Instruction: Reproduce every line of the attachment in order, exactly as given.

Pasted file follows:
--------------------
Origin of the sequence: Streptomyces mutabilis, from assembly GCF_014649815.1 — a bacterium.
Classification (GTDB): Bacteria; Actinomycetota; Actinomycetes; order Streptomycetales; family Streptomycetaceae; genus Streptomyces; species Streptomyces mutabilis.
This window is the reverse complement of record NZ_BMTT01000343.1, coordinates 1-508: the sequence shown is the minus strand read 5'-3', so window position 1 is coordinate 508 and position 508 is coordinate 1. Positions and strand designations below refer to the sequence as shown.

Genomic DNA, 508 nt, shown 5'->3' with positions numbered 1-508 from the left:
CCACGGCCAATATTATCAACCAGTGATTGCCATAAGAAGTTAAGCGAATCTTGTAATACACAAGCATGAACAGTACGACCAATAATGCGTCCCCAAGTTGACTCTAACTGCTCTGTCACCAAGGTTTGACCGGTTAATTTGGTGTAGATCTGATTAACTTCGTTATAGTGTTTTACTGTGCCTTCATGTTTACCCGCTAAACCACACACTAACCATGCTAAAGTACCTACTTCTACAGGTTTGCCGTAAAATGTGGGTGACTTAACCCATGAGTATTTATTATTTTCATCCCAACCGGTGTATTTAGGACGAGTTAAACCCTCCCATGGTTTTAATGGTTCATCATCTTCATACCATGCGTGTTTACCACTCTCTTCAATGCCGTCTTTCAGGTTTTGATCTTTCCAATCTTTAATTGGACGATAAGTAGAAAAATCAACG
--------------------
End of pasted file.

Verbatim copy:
Origin of the sequence: Streptomyces mutabilis, from assembly GCF_014649815.1 — a bacterium.
Classification (GTDB): Bacteria; Actinomycetota; Actinomycetes; order Streptomycetales; family Streptomycetaceae; genus Streptomyces; species Streptomyces mutabilis.
This window is the reverse complement of record NZ_BMTT01000343.1, coordinates 1-508: the sequence shown is the minus strand read 5'-3', so window position 1 is coordinate 508 and position 508 is coordinate 1. Positions and strand designations below refer to the sequence as shown.

Genomic DNA, 508 nt, shown 5'->3' with positions numbered 1-508 from the left:
CCACGGCCAATATTATCAACCAGTGATTGCCATAAGAAGTTAAGCGAATCTTGTAATACACAAGCATGAACAGTACGACCAATAATGCGTCCCCAAGTTGACTCTAACTGCTCTGTCACCAAGGTTTGACCGGTTAATTTGGTGTAGATCTGATTAACTTCGTTATAGTGTTTTACTGTGCCTTCATGTTTACCCGCTAAACCACACACTAACCATGCTAAAGTACCTACTTCTACAGGTTTGCCGTAAAATGTGGGTGACTTAACCCATGAGTATTTATTATTTTCATCCCAACCGGTGTATTTAGGACGAGTTAAACCCTCCCATGGTTTTAATGGTTCATCATCTTCATACCATGCGTGTTTACCACTCTCTTCAATGCCGTCTTTCAGGTTTTGATCTTTCCAATCTTTAATTGGACGATAAGTAGAAAAATCAACG